Showers have been given but there are no showers, just the mist/fog. Again there is greenery and it feels good. There is a scent of citrus and at times cinnamon, then citrus again. The first week I started the walk there was often the most beautiful scent of citrus.
The greenery now is more similar to then and the experiences more similar. There are some beautiful little blue birds, the colour of swallows and in flight with a white stripe each side of their fantail. I love those little birds, they are similar to a finch.
There are some quaint little towns, wooden first floor verandas into the street, some too rickety to walk on, many brightened with red pink and sometimes yellow or white flowers. Early on on the walk I stop at a coffee shop that includes all the treats and comforts of the other bars but without the modernisation. Its simple and rustic. The young tender is generous and speaks excellent English. Christine and Ann are just leaving and Michael arrives and joins me.
As I walk into Acebo I hear a voice behind me 'Steph!' Its Maura. We are so pleased to see each other again and immediately strike up in conversation. As we turn a corner further down the mist suddenly lifts and we see the most beautiful mountain scene. It was the most wonderful experience. A complete revelation out of the mist and after the dryness before Astorga. Its as if a veil has been lifted to allow us into another world.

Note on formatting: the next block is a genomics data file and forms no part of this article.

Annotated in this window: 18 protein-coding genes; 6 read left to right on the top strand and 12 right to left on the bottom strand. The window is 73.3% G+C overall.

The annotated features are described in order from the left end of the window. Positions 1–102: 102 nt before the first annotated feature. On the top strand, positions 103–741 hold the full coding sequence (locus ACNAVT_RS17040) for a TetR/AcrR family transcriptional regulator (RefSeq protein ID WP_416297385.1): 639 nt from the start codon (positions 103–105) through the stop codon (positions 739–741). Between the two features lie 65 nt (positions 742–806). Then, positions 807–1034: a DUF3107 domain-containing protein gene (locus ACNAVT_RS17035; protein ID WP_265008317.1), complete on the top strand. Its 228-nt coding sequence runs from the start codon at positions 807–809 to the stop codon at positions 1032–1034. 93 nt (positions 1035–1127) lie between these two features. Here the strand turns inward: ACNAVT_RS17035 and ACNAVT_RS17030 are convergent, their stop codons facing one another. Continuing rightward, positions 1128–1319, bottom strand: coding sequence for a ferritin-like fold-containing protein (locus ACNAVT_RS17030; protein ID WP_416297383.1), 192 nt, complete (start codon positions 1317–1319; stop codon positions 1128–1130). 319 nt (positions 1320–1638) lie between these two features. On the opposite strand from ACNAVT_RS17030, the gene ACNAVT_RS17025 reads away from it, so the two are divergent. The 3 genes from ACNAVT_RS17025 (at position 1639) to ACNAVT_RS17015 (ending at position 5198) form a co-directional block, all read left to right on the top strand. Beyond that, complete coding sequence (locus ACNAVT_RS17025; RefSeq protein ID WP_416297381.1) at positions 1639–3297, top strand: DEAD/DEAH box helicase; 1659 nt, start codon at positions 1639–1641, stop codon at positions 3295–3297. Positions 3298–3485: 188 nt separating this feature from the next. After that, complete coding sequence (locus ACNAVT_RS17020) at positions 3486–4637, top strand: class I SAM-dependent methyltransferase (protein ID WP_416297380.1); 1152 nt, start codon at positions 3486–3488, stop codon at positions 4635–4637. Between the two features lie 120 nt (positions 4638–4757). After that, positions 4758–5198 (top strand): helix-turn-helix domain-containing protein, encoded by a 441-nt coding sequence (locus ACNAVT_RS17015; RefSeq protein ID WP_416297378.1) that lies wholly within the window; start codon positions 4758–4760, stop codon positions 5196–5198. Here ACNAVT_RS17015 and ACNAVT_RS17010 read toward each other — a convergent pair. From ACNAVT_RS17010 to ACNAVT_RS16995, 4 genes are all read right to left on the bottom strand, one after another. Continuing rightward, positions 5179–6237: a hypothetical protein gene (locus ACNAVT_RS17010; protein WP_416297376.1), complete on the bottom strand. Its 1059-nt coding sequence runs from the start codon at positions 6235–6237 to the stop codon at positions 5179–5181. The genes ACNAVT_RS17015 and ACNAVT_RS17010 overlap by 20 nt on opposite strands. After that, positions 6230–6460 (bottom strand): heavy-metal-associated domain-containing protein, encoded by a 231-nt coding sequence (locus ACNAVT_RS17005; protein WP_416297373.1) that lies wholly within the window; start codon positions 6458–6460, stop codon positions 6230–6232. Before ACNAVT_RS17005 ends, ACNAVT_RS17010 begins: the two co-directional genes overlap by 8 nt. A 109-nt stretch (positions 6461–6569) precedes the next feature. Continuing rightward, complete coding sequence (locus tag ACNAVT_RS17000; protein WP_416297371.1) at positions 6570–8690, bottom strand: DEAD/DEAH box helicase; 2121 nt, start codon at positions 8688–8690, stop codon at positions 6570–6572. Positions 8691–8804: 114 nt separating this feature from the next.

I decide to stay and not over do it and Maura goes a bit further. We hope to meet tomorrow as I tend to get up early and walk relatively quick. As it turns out that didn't happen. I overlay and Donna a mutual peregrino amigo, now at the same alberge (14th Oct) ells me she went a bit further.
About a week ago I started to see mountains in the far distance. I love the mountains. They are strong and firm with an alluring softness. As they fold in and out of themselves and each other, range in front of range. They are a pillow to rest your head, a crumpled duvet to pull up and keep you warm, the folds a safe place to rest, the crook of an arm should comfort be needed.
Today has been one of the most enjoyable days. Although at low level it has felt as if we are right amongst the mountains. Its impossible to take a photo that gives any idea of the beauty and magnificence.
I enjoyed the wheat fields for their goldenness and the meseta for its difference but nothing can compare to the glory of the mountains.
The scenery is more similar to that at home now but there are grape vines instead of strawberries or raspberry canes, the planting seems more precise and geometric. There is a straight line of something different along the boundary of a field. Something red against the cornrow style planting of the green . the colours are changing now and becoming autumnal with all the richness that gives.
For the past few days, each town I come across is my new favourite. They are a cross between an old Elizabethan street in England with overhanging windows/verandas and goods such as fruit and vegetables displayed on benches outside in all their splendid colour, as naturally grown (not standardised) on narrow streets and a cowboy town in the wild west.
We have had sunshine again today which can transform even the dullest day today into something better. Today has been one of the best with spectacular view after spectacular view.
I haven't seen Maura but I overlay this morning so started late and a mutual peregrino amigo believes she has gone to the next town.
I heard from Reinhold yesterday and Julia is finding it tough and may not be able to continue. I hope it works out for them.